As an aside: A long time ago while I was working for a media house in Asia, we were able to order selenium powder from a chemical supplier. We would mix a selenium solution and apply it locally to portions of B&W prints with watercolor brushes. The result was the most 3-D B&W prints you ever saw! Prints that were impossible to create by conventional darkroom methods. All this before the advent of unsharp masking or Photoshop.

    But since selenium has been classified as toxic (as is many other photography-related chemical compounds), I doubt if it is still possible for individuals to purchase selenium powder to use directly as a toner.

  4. #14

    Join Date
    Sep 2004
    Shooter
    Multi Format
    Posts
    343
    David,
    Your answer seems clear and I think the only part of my post you deleted was what I had quoted from your initial posting. Ya gotta watch yourself carefully when you're wielding those "moderator superpowers", kinda like the Charlie Chaplin carrying a ladder. I was just curious because everything I have read suggests that toning first is optimum.

    I think the reason you are getting excessive bleach-back is simply the KRST is quite bit more concentrated that necessary. As an example, 1+200 works well on Vandyke (toning times in the 10 minute range and a measureable increase in dmax vs untoned). I know that albumen and VDB sensitizer are not the same but the starting point of the image (silver nitrate) and the root problem (bleach back due to thiosulfite/thiocyante in the toner) are similar. I have used KRST on both Abumen works POP and old studio proof and the problem is similar. I had to give a presentation/demonstration recently, part of which was a toning sequence for VDB. I sifted through my small collection of ancient photgraphic how-to books on the premise that research was the better part of valor when faced with public speaking. What I gleaned from my survey of available literature was: toning first was traditionally done to avoid or mitigate bleach back, and VDB prints do not seem to traditonally have been toned. Anyway, toning first seemed the logical nod to received wisdom and it seems to work well if you get the dilution right. As to economy vs gold toning 5ml/litre really milks a long life out of a bottle of KRST.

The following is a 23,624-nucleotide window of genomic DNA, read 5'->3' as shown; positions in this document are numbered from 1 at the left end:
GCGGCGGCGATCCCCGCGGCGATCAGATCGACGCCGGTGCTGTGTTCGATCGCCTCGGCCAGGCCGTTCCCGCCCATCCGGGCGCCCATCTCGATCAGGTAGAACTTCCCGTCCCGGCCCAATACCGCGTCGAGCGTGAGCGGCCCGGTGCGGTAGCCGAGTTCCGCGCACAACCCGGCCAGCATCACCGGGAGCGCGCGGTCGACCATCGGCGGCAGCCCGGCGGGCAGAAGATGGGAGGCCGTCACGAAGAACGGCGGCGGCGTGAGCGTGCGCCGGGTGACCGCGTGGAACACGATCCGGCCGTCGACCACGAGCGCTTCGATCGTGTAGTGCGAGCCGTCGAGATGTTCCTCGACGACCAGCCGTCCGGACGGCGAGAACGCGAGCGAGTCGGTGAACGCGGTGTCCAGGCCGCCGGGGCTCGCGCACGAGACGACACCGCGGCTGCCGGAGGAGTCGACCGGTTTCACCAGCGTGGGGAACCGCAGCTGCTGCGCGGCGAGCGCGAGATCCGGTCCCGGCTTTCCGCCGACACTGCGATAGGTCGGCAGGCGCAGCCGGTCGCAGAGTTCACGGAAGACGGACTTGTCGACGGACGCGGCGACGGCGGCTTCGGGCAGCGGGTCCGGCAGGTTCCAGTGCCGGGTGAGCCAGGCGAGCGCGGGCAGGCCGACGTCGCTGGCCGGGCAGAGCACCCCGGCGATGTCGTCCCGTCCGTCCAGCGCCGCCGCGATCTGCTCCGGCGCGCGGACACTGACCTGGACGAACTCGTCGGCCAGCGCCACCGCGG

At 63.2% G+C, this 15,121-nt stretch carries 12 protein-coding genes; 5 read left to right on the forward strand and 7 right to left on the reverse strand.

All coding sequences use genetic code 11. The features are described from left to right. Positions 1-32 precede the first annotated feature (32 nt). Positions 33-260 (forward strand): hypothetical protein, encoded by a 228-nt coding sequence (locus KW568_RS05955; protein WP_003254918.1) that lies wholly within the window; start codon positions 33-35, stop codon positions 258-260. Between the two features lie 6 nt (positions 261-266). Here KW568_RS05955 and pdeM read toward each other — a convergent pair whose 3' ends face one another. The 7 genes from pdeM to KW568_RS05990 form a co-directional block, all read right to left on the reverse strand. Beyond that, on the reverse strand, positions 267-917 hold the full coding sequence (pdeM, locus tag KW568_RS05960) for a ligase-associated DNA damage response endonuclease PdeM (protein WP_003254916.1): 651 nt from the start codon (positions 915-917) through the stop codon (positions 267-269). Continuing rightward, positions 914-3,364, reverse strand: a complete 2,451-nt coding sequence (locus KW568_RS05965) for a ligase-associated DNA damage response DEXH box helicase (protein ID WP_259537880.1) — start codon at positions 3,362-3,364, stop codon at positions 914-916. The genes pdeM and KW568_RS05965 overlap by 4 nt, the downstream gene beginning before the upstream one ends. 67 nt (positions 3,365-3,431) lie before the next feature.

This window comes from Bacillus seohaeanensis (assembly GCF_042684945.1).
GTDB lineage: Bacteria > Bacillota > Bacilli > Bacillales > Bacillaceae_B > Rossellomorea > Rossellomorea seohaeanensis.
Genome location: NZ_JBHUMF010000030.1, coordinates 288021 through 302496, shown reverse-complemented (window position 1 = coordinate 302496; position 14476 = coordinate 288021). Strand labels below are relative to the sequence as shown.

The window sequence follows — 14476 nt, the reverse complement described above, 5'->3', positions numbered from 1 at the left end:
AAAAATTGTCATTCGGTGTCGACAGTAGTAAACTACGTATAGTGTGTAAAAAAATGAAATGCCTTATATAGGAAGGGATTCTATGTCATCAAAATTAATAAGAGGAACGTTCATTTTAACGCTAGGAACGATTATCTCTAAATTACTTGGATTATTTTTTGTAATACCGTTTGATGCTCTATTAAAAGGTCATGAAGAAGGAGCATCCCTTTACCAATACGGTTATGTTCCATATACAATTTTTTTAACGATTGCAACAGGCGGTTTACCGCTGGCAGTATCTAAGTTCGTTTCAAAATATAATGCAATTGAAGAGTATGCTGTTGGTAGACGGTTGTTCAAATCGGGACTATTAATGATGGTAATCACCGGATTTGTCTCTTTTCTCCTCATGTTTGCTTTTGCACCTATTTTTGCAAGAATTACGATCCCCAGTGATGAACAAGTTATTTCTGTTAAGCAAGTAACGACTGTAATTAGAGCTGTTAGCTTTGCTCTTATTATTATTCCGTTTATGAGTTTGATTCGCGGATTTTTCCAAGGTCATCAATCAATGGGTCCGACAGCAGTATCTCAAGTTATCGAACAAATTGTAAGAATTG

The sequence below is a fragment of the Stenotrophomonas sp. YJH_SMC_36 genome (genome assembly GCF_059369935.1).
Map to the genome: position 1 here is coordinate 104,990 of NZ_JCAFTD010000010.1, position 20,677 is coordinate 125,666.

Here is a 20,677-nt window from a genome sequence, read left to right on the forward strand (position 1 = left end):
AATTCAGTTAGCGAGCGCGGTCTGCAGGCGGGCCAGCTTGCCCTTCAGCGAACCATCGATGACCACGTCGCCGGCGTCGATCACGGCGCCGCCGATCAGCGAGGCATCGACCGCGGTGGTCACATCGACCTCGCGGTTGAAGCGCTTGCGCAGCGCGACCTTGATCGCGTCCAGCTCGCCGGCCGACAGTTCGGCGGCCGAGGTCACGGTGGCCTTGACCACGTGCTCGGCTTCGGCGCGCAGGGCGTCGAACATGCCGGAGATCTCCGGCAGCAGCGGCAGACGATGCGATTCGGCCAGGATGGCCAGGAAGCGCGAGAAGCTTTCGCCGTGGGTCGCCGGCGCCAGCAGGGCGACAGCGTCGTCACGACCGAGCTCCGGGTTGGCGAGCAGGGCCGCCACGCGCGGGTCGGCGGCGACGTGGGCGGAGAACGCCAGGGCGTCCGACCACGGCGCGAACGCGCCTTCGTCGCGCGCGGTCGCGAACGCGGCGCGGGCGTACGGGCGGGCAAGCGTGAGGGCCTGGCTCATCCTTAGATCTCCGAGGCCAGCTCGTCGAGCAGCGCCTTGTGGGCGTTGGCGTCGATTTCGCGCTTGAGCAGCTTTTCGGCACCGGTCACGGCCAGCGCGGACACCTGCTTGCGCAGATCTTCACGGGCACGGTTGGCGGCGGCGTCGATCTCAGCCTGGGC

Celac.


    Quote Originally Posted by David A. Goldfarb
    I'm not really sure. I did take a couple of slips of exposed albumen paper and tried one one way and one the other, and the one that I did selenium first then fixer lost more density in the toner than the one that I did fixer first, so I suspect that's the reason.

    Generally, one exposes albumen paper so that the untoned print is about 1.5 to 2 stops "too dark," because it lightens up in the toner, then lightens more in the fixer, though it then has some dry down, so it gets a little of the density back.

    I suppose another issue might be that gold-alkali toners are alkaline, and fixing first might more quickly exhaust or contaminate the gold toner, where that wouldn't necessarily be a problem with selenium (since we do it all the time with regular silver gelatin papers).

  5. #15

    Join Date
    Mar 2006
    Shooter
    Large Format
    Posts
    133

    Sulfide Albumen toning

    It is important that you Fix and wash the print before toning with Sulfide toner.

Page 2 of 2 FirstFirst 12


 

APUG PARTNERS EQUALLY FUNDING OUR COMMUNITY:



Contact Us  |  Support Us!  |  Advertise  |  Site Terms  |  Archive  —   Search  |  Mobile Device Access  |  RSS  |  Facebook  |  Linkedin